WASHINGTON -- With less than two weeks to go, the Environmental Protection Agency is readying a climate rule for existing power plants that requires steep carbon reductions, while allowing states and companies broad flexibility in how they limit their overall greenhouse gas emissions.
While key aspects of the proposal are still under discussion, according to several individuals briefed on the matter, the measure will spur regional carbon trading regimes on the East and West coasts and is likely to spur a legal challenge from some utilities. As currently drafted, the rule would cut greenhouse gas emissions from the utility sector by 25 percent, individuals said, but the baseline for that reduction has not been finalized.
The EPA plan resembles proposals made by the Natural Resources Defense Council, which would allow states and companies to employ a variety of measures -- including new renewable-energy and energy-efficiency projects "outside the fence," or away from the power plant site itself -- to meet their carbon reduction target. The exact level of reduction will vary by state, according to those familiar with the rule, and it will consist of a two-step process that will have smaller reductions at first and larger ones by 2030.
Coal-intensive utilities, coal mining companies, the U.S. Chamber of Commerce, conservative think tanks and a dozen or so state attorneys general have lined up to challenge the basis for the EPA's impending draft regulations for limiting carbon dioxide emissions at existing coal plants. They have taken aim both at the likelihood that the EPA will set emissions targets and at any approach that isn't limited to a specific plant site.
"Any standard that is set predicated on reductions happening outside the fence line are illegal and would be overturned by the court," said Joseph Stanko, who heads government relations at the law firm Hunton and Williams and represents several utility companies. "And I think they know that."
The proposed rule, to be announced June 2, represents the centerpiece of President Barack Obama's climate action plan. Utilities account for roughly 40 percent of the nation's carbon dioxide emissions, much of it from the aging, coal-fired fleet.
The EPA declined to comment on the draft rule. Both Bloomberg News and Reuters reported some proposals over the past few days.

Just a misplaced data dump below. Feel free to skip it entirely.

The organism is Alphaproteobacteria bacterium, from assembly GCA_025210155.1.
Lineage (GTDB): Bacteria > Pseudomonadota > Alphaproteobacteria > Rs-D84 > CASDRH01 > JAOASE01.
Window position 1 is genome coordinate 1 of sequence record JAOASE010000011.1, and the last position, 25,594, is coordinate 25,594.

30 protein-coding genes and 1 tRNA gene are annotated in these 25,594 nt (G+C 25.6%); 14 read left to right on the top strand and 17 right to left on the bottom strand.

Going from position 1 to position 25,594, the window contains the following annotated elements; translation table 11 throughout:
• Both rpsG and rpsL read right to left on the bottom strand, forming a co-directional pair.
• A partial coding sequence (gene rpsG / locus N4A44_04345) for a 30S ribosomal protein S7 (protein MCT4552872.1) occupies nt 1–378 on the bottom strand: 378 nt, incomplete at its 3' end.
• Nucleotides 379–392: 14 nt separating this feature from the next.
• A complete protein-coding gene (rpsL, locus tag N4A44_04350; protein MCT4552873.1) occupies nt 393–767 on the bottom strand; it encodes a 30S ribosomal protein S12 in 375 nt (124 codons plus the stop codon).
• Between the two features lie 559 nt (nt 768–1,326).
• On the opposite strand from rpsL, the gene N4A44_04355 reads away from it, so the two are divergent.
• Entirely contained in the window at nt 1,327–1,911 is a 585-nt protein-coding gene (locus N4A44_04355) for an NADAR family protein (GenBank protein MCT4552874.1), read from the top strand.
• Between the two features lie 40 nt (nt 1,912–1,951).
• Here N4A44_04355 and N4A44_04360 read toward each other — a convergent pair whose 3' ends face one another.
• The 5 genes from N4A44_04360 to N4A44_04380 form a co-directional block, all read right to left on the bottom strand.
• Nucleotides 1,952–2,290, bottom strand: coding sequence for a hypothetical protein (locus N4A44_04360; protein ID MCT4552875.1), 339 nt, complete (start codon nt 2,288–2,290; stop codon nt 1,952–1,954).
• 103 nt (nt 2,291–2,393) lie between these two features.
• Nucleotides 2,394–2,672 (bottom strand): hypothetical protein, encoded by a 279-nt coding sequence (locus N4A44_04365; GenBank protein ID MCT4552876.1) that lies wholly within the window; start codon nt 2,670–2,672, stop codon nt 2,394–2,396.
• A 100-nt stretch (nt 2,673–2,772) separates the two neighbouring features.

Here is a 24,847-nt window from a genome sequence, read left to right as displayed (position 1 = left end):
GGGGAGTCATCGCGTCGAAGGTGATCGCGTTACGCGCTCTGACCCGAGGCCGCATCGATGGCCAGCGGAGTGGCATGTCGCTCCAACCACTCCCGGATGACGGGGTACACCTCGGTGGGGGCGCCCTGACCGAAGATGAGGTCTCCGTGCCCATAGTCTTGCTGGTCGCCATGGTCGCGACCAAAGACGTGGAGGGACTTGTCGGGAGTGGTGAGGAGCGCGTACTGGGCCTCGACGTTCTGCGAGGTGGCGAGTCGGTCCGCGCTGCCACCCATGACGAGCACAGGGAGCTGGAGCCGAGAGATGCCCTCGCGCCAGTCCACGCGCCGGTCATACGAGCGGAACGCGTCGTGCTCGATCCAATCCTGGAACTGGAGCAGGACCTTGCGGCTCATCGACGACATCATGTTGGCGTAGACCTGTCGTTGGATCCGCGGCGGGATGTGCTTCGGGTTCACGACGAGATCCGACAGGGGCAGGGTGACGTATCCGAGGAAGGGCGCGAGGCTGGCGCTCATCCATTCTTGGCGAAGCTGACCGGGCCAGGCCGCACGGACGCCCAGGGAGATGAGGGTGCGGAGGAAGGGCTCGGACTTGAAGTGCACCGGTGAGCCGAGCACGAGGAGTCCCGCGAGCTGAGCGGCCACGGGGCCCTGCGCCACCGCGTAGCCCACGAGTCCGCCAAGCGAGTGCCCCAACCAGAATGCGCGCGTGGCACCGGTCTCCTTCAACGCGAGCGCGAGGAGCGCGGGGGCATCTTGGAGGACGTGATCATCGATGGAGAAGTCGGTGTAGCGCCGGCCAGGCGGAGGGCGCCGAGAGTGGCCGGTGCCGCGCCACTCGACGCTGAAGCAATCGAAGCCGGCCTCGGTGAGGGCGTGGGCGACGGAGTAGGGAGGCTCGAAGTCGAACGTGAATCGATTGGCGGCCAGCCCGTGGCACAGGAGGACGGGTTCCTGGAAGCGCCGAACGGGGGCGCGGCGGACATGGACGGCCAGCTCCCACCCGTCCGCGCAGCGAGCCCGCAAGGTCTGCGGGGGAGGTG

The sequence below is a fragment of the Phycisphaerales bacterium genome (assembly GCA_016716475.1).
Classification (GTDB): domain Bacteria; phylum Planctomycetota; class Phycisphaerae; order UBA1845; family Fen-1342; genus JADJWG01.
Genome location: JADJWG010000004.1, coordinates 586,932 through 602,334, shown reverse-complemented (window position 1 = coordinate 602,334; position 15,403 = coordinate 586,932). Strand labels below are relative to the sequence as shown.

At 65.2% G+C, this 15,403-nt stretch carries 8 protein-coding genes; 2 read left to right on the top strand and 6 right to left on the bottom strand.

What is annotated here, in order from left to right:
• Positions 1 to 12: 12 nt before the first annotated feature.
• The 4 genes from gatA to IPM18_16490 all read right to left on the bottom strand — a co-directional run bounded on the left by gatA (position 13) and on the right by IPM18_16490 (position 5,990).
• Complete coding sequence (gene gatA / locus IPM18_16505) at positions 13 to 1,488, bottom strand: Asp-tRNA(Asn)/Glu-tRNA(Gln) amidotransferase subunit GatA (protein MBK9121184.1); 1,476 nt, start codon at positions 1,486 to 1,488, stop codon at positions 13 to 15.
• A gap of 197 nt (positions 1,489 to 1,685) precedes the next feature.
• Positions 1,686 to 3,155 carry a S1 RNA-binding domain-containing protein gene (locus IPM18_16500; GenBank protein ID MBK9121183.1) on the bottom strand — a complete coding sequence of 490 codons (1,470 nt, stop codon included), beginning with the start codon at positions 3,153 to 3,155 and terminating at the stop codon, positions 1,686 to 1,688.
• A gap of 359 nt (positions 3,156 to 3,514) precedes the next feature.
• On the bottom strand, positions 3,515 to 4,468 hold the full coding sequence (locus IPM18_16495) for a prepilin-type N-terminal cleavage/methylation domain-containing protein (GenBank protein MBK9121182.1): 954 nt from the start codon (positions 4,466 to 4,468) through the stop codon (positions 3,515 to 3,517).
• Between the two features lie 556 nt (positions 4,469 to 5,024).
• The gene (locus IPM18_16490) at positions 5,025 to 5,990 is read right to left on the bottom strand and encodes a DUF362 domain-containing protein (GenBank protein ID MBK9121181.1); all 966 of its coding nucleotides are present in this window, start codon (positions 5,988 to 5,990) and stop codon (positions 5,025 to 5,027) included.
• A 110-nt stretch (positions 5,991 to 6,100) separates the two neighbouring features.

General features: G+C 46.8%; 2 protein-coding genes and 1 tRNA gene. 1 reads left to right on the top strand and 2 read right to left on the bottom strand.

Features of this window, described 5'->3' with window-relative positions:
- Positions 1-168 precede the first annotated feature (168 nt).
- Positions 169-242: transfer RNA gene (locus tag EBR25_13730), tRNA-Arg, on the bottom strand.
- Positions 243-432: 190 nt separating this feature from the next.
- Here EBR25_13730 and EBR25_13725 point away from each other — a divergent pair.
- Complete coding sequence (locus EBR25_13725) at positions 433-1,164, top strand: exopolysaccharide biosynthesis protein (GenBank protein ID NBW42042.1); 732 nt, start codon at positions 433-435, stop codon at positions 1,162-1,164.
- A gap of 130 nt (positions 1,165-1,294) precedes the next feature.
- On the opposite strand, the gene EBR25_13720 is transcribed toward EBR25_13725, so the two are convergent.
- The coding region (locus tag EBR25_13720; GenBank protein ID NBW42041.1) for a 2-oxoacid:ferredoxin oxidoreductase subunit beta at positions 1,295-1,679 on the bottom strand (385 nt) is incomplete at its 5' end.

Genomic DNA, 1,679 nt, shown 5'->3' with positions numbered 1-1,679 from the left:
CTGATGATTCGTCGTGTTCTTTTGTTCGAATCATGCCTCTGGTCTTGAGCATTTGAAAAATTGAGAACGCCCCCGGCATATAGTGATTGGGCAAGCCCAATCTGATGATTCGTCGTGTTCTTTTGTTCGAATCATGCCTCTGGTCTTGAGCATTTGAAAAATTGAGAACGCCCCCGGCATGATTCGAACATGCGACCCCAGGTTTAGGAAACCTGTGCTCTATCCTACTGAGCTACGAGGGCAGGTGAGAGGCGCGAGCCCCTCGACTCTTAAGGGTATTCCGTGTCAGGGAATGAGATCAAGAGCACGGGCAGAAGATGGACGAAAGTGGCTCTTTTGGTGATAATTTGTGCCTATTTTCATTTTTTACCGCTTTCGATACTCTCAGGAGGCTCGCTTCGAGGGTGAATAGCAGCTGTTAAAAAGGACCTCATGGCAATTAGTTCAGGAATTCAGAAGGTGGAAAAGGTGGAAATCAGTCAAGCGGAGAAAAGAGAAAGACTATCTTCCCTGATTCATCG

Kelly Speakes-Backman, both commissioner of the Maryland Public Service Commission and chairwoman of the board of directors of the Regional Greenhouse Gas Initiative, or RGGI, a nine-state emissions trading compact, said in an interview last week that a "mass-based" system allows states and utilities to cut carbon in a more efficient and cost-effective way. Under this system, which the EPA is poised to adopt, states must meet an overall greenhouse gas limit, rather than a specific rate per hour for each power plant.
"What are we ultimately trying to do? We're trying to reduce carbon in the atmosphere," she said. "What RGGI has been doing sets almost a plug-and-play model for other states to adopt."
Some, such as Washington state, are eager to follow the example of East Coast and California emission-trading schemes. The RGGI program applies only to power plants, while California's is broader; the states participating in the RGGI system cut their emissions by more than 40 percent between 2005 and 2012.
EPA administrator Gina McCarthy is traveling this week to Utah, Washington and Oregon, where she'll meet with each state's governor and hold public events. Washington's Democratic Gov. Jay Inslee has pressed the EPA to adopt a strict carbon standard and is now pushing for several policies so his state can meet its goal of reducing its overall emissions 20 percent by 2020.
Other states are more resistant. Oklahoma Attorney General E. Scott Pruitt, for example, argued Tuesday at the National Press Club in Washington that the Clean Air Act gives states the power to determine what pollution standards should be and how to achieve them. Only later, he said, can the EPA reject a state's plan and impose its own, so the EPA's task now is to design a procedure and general emissions guidelines. He said it was reducing the states "from a substantive to an administrative role."
Mr. Pruitt also said the EPA can only regulate single sites "unit by unit," rather than offer states and utilities flexibility to meet new guidelines through energy-efficiency programs or renewable investments that might not be on a regulated coal plant's site.
NRDC supports establishing a three-year baseline for power plant emissions, starting either in 2005 or 2008, and letting states and utilities take credit for anything -- new nuclear plants or energy efficiency -- that reduced carbon emissions.